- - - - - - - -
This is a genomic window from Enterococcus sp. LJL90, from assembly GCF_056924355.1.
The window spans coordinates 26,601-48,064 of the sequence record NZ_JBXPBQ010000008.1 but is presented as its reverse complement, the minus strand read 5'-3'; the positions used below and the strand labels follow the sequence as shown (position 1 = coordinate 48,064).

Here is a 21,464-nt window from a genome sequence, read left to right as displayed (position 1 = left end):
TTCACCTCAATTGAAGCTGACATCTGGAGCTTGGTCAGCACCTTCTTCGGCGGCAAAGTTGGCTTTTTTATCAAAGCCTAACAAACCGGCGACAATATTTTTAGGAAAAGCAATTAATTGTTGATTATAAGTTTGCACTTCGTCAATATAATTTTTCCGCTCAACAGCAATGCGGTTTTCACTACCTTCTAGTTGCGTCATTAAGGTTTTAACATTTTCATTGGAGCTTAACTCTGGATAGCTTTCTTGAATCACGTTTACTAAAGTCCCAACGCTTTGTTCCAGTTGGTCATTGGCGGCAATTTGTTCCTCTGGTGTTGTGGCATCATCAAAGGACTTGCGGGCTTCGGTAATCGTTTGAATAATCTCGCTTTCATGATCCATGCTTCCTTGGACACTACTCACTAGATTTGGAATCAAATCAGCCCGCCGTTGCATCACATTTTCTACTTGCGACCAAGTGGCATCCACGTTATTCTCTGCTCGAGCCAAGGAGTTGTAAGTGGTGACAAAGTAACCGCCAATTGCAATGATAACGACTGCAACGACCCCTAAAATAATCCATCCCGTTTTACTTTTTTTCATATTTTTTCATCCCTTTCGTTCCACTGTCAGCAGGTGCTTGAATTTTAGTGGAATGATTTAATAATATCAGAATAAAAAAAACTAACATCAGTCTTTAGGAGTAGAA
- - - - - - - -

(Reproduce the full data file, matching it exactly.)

This is a genomic window from Enterococcus sp. LJL90, from assembly GCF_056924355.1.
The window spans coordinates 26,601-48,064 of the sequence record NZ_JBXPBQ010000008.1 but is presented as its reverse complement, the minus strand read 5'-3'; the positions used below and the strand labels follow the sequence as shown (position 1 = coordinate 48,064).

Here is a 21,464-nt window from a genome sequence, read left to right as displayed (position 1 = left end):
TTCACCTCAATTGAAGCTGACATCTGGAGCTTGGTCAGCACCTTCTTCGGCGGCAAAGTTGGCTTTTTTATCAAAGCCTAACAAACCGGCGACAATATTTTTAGGAAAAGCAATTAATTGTTGATTATAAGTTTGCACTTCGTCAATATAATTTTTCCGCTCAACAGCAATGCGGTTTTCACTACCTTCTAGTTGCGTCATTAAGGTTTTAACATTTTCATTGGAGCTTAACTCTGGATAGCTTTCTTGAATCACGTTTACTAAAGTCCCAACGCTTTGTTCCAGTTGGTCATTGGCGGCAATTTGTTCCTCTGGTGTTGTGGCATCATCAAAGGACTTGCGGGCTTCGGTAATCGTTTGAATAATCTCGCTTTCATGATCCATGCTTCCTTGGACACTACTCACTAGATTTGGAATCAAATCAGCCCGCCGTTGCATCACATTTTCTACTTGCGACCAAGTGGCATCCACGTTATTCTCTGCTCGAGCCAAGGAGTTGTAAGTGGTGACAAAGTAACCGCCAATTGCAATGATAACGACTGCAACGACCCCTAAAATAATCCATCCCGTTTTACTTTTTTTCATATTTTTTCATCCCTTTCGTTCCACTGTCAGCAGGTGCTTGAATTTTAGTGGAATGATTTAATAATATCAGAATAAAAAAAACTAACATCAGTCTTTAGGAGTAGAA